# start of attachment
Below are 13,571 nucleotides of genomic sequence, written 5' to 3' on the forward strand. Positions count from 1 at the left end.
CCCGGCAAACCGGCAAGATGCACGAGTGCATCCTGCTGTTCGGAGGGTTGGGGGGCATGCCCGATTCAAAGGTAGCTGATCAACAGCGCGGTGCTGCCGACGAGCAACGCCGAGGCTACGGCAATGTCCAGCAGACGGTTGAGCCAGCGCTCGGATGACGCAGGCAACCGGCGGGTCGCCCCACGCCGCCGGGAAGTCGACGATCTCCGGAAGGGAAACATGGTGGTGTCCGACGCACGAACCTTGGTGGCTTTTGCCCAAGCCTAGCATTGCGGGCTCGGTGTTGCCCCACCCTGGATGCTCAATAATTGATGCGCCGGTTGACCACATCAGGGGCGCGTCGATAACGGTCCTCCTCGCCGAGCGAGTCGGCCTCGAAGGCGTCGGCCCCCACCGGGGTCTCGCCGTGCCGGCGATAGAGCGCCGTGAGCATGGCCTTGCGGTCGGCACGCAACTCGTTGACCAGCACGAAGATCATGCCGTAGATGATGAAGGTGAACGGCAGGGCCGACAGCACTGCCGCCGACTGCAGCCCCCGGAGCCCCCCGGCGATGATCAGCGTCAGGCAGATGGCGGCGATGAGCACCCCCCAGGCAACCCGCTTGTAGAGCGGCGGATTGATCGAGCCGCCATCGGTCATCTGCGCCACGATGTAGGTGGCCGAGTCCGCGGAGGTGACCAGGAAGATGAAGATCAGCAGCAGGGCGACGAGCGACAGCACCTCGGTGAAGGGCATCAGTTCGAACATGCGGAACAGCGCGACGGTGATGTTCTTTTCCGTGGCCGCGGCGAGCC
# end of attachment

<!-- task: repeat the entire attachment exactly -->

Below are 13,571 nucleotides of genomic sequence, written 5' to 3' on the forward strand. Positions count from 1 at the left end.
CCCGGCAAACCGGCAAGATGCACGAGTGCATCCTGCTGTTCGGAGGGTTGGGGGGCATGCCCGATTCAAAGGTAGCTGATCAACAGCGCGGTGCTGCCGACGAGCAACGCCGAGGCTACGGCAATGTCCAGCAGACGGTTGAGCCAGCGCTCGGATGACGCAGGCAACCGGCGGGTCGCCCCACGCCGCCGGGAAGTCGACGATCTCCGGAAGGGAAACATGGTGGTGTCCGACGCACGAACCTTGGTGGCTTTTGCCCAAGCCTAGCATTGCGGGCTCGGTGTTGCCCCACCCTGGATGCTCAATAATTGATGCGCCGGTTGACCACATCAGGGGCGCGTCGATAACGGTCCTCCTCGCCGAGCGAGTCGGCCTCGAAGGCGTCGGCCCCCACCGGGGTCTCGCCGTGCCGGCGATAGAGCGCCGTGAGCATGGCCTTGCGGTCGGCACGCAACTCGTTGACCAGCACGAAGATCATGCCGTAGATGATGAAGGTGAACGGCAGGGCCGACAGCACTGCCGCCGACTGCAGCCCCCGGAGCCCCCCGGCGATGATCAGCGTCAGGCAGATGGCGGCGATGAGCACCCCCCAGGCAACCCGCTTGTAGAGCGGCGGATTGATCGAGCCGCCATCGGTCATCTGCGCCACGATGTAGGTGGCCGAGTCCGCGGAGGTGACCAGGAAGATGAAGATCAGCAGCAGGGCGACGAGCGACAGCACCTCGGTGAAGGGCATCAGTTCGAACATGCGGAACAGCGCGACGGTGATGTTCTTTTCCGTGGCCGCGGCGAGCC